Fraud Schemes

- Increase in the electoral lists of the number of voters - with 356 962 citizens comparing to the 2007 elections
- Inclusion in the list of additional to 117 563 citizens
- Total - 474 525 citizens, with 21.3% increase compared to 2007
- Information gathering from children whose parents (one or both) work abroad (Ministry of Education and Ministry of Information Development)
- Issue massive sheets accompanying the ID card and the form 9 (Ministry of Information Development)
- “Registering" unknown people at the residence addresses of several people (Ministry of Information Development) - the State Register of Population held by MDI
- “Resurrecting the dead" in the lists of basic and "participation" to vote


Moldovan President Vladimir Voronin has signed a pronouncement on conferring the Order "Gloria Labor" to Pavel's Buceatchi, Minister of Information Development. The distinction was awarded for work prodigiously in the public administration and special contribution to building an informational society in Moldova.
Signed pronouncement on April 7th and published in “Moldova Suverana” on April 13th 2009

Amnesty International's Concerns Relating To Policing During And After Tthe Events Of 7 Aapril 2009 In Chişinău

Hundreds of people, including minors, were detained in Moldova as the country’s authorities clamped down following demonstrations which started in the capital on 6 April but which led to rioting on 7 April 2009.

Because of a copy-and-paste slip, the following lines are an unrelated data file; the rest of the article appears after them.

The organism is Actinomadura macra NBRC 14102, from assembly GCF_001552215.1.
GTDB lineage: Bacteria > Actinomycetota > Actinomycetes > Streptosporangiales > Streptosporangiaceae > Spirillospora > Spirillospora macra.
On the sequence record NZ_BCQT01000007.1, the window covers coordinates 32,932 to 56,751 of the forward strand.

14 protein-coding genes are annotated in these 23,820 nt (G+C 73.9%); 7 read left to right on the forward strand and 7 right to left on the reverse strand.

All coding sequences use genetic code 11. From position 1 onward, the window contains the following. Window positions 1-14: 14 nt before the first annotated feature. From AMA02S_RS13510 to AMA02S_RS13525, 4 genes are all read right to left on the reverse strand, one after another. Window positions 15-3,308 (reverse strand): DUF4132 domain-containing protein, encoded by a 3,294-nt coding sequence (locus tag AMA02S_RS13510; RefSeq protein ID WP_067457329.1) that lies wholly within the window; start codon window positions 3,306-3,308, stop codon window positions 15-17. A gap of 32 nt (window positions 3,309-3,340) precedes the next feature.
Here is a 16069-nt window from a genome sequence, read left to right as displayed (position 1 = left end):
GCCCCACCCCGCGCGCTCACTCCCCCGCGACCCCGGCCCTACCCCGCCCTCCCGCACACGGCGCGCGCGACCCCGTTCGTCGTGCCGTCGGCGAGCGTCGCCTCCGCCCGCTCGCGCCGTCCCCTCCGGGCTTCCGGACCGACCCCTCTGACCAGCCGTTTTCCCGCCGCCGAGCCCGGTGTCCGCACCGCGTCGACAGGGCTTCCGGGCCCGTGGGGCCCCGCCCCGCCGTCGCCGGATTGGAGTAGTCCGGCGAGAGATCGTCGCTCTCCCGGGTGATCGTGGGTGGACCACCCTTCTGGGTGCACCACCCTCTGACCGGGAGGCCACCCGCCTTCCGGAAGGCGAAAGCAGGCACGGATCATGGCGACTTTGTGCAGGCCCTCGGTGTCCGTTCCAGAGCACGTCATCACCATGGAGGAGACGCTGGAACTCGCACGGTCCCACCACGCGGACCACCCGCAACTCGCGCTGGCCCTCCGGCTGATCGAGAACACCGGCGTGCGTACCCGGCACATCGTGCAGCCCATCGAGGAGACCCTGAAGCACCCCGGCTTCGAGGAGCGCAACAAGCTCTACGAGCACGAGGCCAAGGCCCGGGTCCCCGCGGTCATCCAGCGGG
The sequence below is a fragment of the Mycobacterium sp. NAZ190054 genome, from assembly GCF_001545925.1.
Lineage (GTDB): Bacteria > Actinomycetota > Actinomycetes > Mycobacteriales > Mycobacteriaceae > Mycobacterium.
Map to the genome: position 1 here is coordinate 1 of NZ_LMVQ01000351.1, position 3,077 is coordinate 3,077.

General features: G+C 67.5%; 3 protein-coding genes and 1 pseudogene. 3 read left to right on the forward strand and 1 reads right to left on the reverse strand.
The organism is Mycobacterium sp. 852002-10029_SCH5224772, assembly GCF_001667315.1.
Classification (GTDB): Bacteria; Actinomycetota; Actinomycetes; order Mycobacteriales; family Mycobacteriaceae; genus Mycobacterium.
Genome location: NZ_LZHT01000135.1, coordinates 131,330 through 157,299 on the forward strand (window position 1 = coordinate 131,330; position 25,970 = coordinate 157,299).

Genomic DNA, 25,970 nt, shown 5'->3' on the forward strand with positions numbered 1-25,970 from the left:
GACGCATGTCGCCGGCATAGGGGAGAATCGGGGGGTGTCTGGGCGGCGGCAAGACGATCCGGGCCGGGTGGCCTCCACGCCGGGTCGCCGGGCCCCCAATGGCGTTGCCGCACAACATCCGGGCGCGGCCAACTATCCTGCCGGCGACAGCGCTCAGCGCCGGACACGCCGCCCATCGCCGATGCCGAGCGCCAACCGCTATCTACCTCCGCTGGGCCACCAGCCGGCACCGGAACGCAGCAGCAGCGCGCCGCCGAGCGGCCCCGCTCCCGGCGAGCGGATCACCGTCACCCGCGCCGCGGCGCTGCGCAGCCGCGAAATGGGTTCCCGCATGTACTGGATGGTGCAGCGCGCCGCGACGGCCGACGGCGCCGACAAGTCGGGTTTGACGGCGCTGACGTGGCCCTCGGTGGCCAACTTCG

According to the Moldovan Ministry of Internal Affairs, by 11 April, 129 people had been detained. Of these, 88 people had been sentenced to between 2–15 days administrative detention, 22 people had been fined and four people had been released. Fifteen people were still unaccounted for. A further 86 people have been detained on suspicion of committing criminal acts.

Amnesty International is concerned that people, mostly of student age, were detained indiscriminately and many were subjected to torture and other ill-treatment. Local NGOs have testimonies from over 100 detainees, their families or lawyers, claiming that they have been beaten or subjected to torture and other cruel, inhuman and degrading treatment.

Amnesty International has written to President Vladimir Voronin raising the following concerns.

Amnesty International has received many reports of excessive use of force by police following the demonstrations which began on 6 April. Amnesty International acknowledges that law enforcement officials have both a responsibility and an obligation under international law to ensure the safety and security of people and property. However, it is also the duty of the authorities to ensure that the policing of demonstrations is carried out in a manner that complies with international standards, such as the UN Code of Conduct for Law Enforcement Officials and the UN Basic Principles on Use of Force and Firearms by Law Enforcement Officials. According to the UN Basic Principles on the Use of Force and Firearms, law enforcement officials should only use force and firearms in carrying out their duties if other means would be ineffective. Governments should ensure that any arbitrary or abusive use of force by law enforcement officers is prosecuted as a criminal offence.